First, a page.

Two separate lines of attack on Judge Gorsuch by liberals may be backfiring. The first may be today’s attack on Gorsuch in The New York Times:
The New York Times published a front-page story Wednesday on President Donald Trump's Supreme Court nominee Neil Gorsuch and his ties to a "secretive billionaire," despite never devoting equal coverage on a Democratic senator who had even more direct ties to the same tycoon.
The Times reports that Gorsuch represented Anschutz in several federal court cases while working for a private law firm in Washington, D.C. starting in 2004. In 2006, Anschutz sent a letter to the Bush administration recommending Gorsuch–who was then in the Justice Department–for an open federal judgeship. Gorsuch also co-owns a log cabin retreat with two Anschutz executives.
But Gorsuch was never a direct employee of Anschutz or a key executive in his empire, unlike Democratic Colorado Sen. Michael Bennet. From 1997 to 2003, Bennet served as managing director of Anschutz Investment Co.
The Times may be concerned over Gorsuch's "web of ties" to Anschutz, but The Denver Post noted that "executives and family members associated with Anschutz Co., Anschutz Group or Anschutz Investments donated more to Bennet… than to any other federal candidate."
If Anshutz is a bad person to have contacts with, then Senator Bennet of Colorado is the one in trouble, not Judge Gorsuch. Further Gorsuch, unlike Bennet, has recused himself from matters involving Anschutz. As David French writes:
Gorsuch, by the way, disclosed his ties to Anschutz and recused himself from cases involving his former clients, as ethical judges do.
Americans should take comfort from the fact that Gorsuch is so squeaky clean that this is a news story. Here’s a news flash: when lawyers do their jobs well, their clients tend to become their friends. I make no claim to be an attorney of Gorsuch’s caliber, but I have my own “web” of valued friendships and ties to former clients. This is completely normal in the practice of law, and lawyers without former clients as friends should worry about their own competence.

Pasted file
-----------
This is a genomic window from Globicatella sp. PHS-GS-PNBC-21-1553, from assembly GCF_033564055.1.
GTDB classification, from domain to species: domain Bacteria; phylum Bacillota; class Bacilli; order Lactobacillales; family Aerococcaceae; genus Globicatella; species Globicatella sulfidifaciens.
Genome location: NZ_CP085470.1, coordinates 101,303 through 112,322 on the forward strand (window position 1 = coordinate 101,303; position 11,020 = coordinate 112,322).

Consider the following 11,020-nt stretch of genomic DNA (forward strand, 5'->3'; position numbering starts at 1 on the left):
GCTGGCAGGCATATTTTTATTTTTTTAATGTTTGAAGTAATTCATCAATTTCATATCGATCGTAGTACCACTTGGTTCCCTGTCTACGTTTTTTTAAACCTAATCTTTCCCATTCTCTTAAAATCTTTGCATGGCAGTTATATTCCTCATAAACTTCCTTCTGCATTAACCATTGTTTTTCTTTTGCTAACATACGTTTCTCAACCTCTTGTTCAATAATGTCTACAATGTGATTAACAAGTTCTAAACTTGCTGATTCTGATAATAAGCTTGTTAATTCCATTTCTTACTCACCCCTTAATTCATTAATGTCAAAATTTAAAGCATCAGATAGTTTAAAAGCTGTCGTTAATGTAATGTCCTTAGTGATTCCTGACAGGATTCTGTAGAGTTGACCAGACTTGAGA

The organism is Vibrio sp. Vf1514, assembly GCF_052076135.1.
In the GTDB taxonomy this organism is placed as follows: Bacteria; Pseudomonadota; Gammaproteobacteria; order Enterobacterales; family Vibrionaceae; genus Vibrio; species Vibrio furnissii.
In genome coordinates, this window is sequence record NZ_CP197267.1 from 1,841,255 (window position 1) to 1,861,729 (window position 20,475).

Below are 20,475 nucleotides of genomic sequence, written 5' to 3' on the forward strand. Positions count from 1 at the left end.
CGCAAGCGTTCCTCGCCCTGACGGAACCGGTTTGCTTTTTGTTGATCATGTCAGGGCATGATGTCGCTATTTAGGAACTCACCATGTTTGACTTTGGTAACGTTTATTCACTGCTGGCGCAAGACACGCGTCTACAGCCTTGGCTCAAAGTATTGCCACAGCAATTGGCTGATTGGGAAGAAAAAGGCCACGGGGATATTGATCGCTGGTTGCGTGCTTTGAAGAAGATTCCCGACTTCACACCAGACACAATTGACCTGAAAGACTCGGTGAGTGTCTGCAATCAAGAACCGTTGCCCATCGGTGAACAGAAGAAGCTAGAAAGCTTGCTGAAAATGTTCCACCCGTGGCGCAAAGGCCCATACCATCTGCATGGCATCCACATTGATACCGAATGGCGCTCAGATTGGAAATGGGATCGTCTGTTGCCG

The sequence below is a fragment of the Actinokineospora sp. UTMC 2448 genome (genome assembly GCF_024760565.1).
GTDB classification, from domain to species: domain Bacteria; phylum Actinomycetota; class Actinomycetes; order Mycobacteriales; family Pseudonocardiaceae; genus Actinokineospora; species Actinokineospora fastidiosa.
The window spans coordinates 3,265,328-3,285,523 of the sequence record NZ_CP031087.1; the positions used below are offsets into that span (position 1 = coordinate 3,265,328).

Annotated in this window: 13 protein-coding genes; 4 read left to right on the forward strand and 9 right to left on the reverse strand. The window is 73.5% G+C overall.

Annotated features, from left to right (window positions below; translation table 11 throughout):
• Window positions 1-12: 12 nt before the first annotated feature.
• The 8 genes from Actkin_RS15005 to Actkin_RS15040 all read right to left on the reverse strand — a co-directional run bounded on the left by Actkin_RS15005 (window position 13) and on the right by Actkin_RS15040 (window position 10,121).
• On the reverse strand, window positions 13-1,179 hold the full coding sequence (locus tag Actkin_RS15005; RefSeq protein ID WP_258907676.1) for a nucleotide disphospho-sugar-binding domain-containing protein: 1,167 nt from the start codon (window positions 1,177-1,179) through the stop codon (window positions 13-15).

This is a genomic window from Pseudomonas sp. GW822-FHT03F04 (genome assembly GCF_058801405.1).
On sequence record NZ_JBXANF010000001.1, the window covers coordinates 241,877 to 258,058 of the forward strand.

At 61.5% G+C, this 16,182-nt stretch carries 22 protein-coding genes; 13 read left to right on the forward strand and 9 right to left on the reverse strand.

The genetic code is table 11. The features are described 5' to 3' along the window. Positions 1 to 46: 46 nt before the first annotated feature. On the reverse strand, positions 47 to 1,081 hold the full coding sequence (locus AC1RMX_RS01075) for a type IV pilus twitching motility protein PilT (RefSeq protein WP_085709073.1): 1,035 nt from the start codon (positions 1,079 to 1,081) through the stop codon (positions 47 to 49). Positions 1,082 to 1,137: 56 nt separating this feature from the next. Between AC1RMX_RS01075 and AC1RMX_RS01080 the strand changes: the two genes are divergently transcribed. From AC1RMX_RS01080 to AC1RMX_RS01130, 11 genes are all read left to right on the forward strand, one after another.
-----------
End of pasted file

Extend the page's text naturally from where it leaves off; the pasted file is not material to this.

Senator Bennet may have something to worry about over Anschutz, but any way you look at it, it is a positive for Gorsuch.
In a separate attack, a liberal group is going after Gorsuch on campaign finance matter. Once again, the attack has the opposite of the intended effect. As David Keating writes:
Democrats and progressives are losing their minds over President Trump's Supreme Court nominee, Neil Gorsuch. One left-wing advocacy group released a video titled "3 Reasons to Fear Judge Gorsuch." Number one? According to them, if Gorsuch is on the Supreme Court, "our elections could be completely handed over to the powerful and the wealthy."
That ludicrous statement refers to Gorsuch's concurring opinion in Riddle v. Hickenlooper, a campaign finance case. Riddle challenged Colorado's contribution limit law as discriminatory.
Was it ever! It allowed major party candidates to raise twice as much money as minor party candidates and independents. Progressives love to say "money isn't speech," but Riddle wasn't about that. It was about equality.
The Tenth Circuit unanimously struck down the contribution limit scheme as a violation of the Fourteenth Amendment's equal protection clause. A Republican candidate doesn't get to raise more money from individual supporters than a Green Party candidate. The law must treat everyone the same.
So in other words, Judge Gorsuch ruled for the far-left, small parties such as the Green Party over the establishment parties such as Republicans and Democrats. Gorsuch ruled for the little guy and against the powerful establishment parties.
Democrats attacks on Judge Gorsuch are backfiring and helping to make the case for his confirmation, even among liberals.